The right to choose abortion is meaningless without the ability to pay for the procedure, believes Baltimore's Kathy Rogers. In 2001, she decided to found Seneca Women's Health Care, a group to help Maryland low-income women pay for the procedure.
The Baltimore Sun reports that Rogers is one of many women vying for a piece of the national spotlight in the March for Women's Lives this weekend in Washington, D.C. Rogers' fund is a part of the National Network of Abortion Funds, an organization that helps low-income women pay for abortions and discounted contraceptives nationwide.
The focus Seneca Women's Health Care on the other members of the network places on economic access makes the funds controversial on both sides of the abortion debate. Baltimore Sun reporter K. Kaufmann wrote that the network had maintained a low profile because the "mainstream abortion-rights movement has not made economic access a priority, seeing it as potentially alienating to the middle-of-the-road voters it seeks to keep as supporters."
Shawn Towey, a spokesperson for the network, says that only after intensive negotiations with march organizers did the group get a speaker slot for the coveted Sunday program. Towey said that low-income women's access to abortion is in distress, "It's so back burner . . . but the need is so acute."
Thirty-five states restrict public funding for abortion except in cases of rape, incest or to save the life of the mother. Last year, funds in the network provided $2 million across the country, helping 20,000 women. Most of the funds were formed in the 1980s and 1990s, after the state and federal laws began banning the use of public funds for abortion.
At Seneca, the fund receives 8 to 10 calls per week, on average, but can only give money to up to five women each month.
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Seneca Women's Fund--
Seneca Women's Fund: Because reproductive rights
are meaningless without access:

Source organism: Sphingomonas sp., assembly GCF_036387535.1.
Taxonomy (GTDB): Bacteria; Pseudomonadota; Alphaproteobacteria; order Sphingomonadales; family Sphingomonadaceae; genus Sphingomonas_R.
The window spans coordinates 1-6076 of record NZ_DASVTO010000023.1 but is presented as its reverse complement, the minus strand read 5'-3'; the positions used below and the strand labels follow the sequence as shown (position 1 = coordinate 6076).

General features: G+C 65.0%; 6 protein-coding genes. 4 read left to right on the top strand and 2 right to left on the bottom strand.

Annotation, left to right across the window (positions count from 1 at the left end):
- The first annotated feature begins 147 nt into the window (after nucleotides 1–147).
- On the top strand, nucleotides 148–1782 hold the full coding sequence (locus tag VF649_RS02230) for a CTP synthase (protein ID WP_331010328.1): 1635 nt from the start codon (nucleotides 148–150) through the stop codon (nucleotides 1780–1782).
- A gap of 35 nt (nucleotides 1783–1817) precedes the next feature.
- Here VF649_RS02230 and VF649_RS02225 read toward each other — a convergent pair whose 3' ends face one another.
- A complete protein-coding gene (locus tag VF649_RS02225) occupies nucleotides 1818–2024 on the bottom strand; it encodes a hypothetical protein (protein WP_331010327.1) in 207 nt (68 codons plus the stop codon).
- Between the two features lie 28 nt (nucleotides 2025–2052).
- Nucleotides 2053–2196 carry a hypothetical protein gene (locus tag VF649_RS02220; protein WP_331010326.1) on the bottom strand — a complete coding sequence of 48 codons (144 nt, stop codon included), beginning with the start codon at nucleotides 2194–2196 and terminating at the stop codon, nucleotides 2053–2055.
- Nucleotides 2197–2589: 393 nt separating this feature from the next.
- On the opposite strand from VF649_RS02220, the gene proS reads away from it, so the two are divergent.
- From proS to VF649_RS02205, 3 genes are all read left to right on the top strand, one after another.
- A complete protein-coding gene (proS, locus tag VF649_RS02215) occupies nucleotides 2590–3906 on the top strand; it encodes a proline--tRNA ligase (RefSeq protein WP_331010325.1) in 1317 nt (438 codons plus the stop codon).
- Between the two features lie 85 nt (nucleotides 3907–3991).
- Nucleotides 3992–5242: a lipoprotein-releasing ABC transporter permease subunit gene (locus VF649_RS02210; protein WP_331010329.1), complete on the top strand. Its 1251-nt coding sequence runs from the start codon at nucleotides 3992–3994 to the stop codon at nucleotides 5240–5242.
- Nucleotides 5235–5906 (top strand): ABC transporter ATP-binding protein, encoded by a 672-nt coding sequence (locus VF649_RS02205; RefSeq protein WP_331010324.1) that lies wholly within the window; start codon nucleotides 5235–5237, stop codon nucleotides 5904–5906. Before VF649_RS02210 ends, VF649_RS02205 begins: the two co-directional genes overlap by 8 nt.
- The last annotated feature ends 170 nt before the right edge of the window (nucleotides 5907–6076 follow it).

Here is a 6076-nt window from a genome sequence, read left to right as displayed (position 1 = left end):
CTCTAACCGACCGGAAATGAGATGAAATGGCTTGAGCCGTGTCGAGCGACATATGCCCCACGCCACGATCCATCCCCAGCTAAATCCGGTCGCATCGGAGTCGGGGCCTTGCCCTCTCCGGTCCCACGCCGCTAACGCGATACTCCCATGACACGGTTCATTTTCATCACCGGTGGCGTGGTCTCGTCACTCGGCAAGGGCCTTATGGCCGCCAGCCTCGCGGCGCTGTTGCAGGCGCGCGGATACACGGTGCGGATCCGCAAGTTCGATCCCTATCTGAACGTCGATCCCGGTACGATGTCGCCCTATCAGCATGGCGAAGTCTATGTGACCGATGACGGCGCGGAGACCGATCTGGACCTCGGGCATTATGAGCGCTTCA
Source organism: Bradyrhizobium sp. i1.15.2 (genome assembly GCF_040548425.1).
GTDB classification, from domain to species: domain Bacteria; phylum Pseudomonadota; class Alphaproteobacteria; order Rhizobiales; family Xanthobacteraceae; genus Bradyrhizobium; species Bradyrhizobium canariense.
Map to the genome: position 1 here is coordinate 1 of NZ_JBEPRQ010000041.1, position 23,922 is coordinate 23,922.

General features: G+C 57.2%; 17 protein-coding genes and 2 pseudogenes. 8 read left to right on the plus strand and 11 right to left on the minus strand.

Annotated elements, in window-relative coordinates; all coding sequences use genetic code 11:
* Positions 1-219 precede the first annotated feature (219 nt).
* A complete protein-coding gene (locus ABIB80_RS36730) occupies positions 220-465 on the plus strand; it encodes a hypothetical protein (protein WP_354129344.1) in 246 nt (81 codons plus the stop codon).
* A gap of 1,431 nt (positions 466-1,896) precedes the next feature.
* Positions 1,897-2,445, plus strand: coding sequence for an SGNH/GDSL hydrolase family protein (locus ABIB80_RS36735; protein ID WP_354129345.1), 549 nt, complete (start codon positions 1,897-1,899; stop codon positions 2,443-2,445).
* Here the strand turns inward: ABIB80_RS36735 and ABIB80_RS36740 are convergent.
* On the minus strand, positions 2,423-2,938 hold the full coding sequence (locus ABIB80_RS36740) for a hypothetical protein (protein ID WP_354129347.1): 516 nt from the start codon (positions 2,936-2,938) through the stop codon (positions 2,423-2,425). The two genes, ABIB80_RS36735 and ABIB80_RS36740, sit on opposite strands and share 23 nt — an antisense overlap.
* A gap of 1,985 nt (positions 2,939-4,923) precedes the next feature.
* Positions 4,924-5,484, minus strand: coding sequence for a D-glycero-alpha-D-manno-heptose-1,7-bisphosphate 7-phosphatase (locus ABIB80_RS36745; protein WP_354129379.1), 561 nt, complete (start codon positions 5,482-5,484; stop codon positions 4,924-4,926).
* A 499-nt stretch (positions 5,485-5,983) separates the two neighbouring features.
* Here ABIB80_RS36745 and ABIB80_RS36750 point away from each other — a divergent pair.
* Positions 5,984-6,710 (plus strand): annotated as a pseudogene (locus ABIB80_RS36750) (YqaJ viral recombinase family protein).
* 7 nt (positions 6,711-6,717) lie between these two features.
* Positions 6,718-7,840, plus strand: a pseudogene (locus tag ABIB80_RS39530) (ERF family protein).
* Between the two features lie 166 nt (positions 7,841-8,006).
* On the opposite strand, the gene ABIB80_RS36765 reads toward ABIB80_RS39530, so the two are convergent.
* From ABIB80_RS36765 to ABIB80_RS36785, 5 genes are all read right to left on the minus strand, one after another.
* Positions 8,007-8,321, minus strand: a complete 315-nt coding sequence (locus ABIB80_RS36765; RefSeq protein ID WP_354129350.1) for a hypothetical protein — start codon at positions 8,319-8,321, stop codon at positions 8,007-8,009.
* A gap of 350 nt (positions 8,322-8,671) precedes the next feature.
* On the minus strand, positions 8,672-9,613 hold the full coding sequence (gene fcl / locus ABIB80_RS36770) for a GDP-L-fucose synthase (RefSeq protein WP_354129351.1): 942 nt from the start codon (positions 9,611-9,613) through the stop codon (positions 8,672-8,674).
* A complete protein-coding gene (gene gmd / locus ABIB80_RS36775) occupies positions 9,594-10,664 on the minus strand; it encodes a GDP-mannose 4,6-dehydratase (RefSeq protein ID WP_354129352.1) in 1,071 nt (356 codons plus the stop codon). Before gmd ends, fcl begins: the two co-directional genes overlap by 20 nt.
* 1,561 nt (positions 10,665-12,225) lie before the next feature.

VATICAN CITY--Reuters reports that a top Vatican cardinal has decreed that a Roman Catholic politician who unambiguously supports abortion rights should be denied Holy Communion at Mass. Francis Cardinal Arinze spoke at a news conference and presented a Vatican document restating the rules about celebrating mass.
When asked directly if Democrat John Kerry should be refused communion by his priest, Arinze answered, "Yes. If the person should not receive it, then it should not be given. Objectively, the answer is there." If elected president, John Kerry would be the second Roman Catholic president in the history of the United States, the first was John F. Kennedy who was elected in 1960.
According to Reuters, in addition to being a supporter of abortion rights, Kerry has said he would nominate only Supreme Court justices who support his position. A practicing Catholic and a former altar boy, Kerry also supports stem cell research.
In the U.S. Senate, 12 Catholic politicians, all Democrats, could be affected by the edict: Kerry of Massachusetts; Tom Daschle of South Dakota, the Senate minority leader; Edward Kennedy, also of Massachusetts; Joseph Biden of Delaware; Patrick Leahy of Vermont; Christopher Dodd of Connecticut; Tom Harkin of Iowa; Mary Landrieu of Louisiana; Patty Murray of Washington and Barbara Mikulski of Maryland.
Frances Kissling, president of the Washington-based Catholics for a Free Choice group, accused the Vatican of not understanding the separation of church and state, the news agency reported.
Arinze, a Nigerian, is head of the Vatican department that establishes regulations on the way the sacraments should be practiced. Theodore Cardinal McCarrick of Washington, heads a panel studying how the church should deal with politicians with views that diverge from doctrine. He had said Kerry should follow Catholic teachings.
A controversy erupted when Kerry took communion during a Mass on Easter Sunday.
Kerry has said he keeps his religion separate from his public life. President Bush, a Methodist, approves of abortion only in cases of rape or incest or when the pregnancy endangers a woman's life.